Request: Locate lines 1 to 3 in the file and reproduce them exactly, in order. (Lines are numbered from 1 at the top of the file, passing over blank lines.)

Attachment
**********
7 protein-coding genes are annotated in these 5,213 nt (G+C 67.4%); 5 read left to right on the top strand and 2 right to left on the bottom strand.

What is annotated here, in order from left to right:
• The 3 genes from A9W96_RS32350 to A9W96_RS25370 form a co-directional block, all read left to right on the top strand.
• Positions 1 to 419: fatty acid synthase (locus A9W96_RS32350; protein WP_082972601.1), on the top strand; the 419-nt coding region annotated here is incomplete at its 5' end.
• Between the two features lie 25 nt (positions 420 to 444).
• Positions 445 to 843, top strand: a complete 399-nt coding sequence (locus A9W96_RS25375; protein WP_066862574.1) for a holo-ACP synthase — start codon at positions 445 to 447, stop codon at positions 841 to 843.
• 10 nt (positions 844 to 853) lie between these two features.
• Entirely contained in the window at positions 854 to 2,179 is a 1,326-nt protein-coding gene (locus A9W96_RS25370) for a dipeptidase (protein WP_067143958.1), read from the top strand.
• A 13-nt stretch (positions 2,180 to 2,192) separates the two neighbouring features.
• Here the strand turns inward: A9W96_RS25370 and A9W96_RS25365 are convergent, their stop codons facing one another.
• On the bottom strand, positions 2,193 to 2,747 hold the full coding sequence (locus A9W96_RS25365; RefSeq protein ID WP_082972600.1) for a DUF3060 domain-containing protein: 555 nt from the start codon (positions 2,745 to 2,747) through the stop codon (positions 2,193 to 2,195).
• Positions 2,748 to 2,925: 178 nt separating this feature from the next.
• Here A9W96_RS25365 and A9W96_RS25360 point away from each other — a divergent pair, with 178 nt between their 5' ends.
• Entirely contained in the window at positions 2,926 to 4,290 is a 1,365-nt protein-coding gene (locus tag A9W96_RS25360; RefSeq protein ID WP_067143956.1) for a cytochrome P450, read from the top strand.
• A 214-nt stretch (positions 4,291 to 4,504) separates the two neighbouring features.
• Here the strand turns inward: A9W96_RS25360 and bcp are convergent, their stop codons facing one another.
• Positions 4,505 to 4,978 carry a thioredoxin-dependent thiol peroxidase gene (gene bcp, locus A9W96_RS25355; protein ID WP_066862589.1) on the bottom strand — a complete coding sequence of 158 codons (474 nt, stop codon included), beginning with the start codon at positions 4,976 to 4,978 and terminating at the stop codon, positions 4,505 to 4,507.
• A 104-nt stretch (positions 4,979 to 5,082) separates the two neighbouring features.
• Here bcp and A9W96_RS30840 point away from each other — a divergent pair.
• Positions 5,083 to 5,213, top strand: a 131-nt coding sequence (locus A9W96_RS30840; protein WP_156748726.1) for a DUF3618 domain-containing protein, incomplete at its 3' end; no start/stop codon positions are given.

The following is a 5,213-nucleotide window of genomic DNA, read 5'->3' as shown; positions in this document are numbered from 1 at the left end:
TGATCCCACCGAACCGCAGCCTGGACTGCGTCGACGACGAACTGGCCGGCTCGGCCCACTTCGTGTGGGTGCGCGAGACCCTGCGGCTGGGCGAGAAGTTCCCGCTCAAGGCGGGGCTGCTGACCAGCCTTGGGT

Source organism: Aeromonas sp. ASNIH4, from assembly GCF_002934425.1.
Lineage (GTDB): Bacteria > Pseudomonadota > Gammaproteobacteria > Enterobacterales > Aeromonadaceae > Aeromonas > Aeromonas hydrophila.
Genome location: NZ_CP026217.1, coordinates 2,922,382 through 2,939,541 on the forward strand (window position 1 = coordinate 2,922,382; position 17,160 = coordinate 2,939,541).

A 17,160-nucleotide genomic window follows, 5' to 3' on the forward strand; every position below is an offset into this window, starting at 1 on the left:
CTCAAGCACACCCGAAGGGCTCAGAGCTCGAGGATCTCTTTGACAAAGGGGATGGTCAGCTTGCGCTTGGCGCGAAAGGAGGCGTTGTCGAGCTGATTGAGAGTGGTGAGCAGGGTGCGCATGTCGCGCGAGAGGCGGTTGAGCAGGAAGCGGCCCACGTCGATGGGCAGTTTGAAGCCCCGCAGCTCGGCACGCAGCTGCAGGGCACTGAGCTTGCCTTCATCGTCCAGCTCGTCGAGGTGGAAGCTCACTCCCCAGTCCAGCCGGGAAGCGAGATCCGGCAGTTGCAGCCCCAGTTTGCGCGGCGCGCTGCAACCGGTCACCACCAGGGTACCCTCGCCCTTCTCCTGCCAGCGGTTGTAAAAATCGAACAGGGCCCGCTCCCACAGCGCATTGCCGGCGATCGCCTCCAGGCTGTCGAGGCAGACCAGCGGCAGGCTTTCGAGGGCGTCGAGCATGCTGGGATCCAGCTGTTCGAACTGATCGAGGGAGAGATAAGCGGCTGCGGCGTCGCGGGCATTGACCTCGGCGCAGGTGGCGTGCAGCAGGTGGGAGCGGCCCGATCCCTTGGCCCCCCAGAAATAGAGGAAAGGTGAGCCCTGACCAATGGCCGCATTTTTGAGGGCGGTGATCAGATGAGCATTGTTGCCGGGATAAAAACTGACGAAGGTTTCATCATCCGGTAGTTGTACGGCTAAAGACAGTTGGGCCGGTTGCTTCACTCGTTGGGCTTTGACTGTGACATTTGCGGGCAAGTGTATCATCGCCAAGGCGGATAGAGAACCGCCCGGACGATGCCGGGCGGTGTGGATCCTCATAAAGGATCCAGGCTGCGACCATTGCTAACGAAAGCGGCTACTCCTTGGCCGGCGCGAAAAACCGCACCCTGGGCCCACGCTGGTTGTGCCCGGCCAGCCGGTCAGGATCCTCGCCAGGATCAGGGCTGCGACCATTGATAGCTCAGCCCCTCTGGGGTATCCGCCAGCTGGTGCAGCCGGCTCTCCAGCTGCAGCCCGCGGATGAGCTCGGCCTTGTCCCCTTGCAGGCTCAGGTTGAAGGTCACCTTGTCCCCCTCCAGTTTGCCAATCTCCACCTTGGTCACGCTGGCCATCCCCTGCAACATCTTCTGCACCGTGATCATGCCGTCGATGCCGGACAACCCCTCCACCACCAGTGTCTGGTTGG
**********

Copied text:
7 protein-coding genes are annotated in these 5,213 nt (G+C 67.4%); 5 read left to right on the top strand and 2 right to left on the bottom strand.

What is annotated here, in order from left to right:
• The 3 genes from A9W96_RS32350 to A9W96_RS25370 form a co-directional block, all read left to right on the top strand.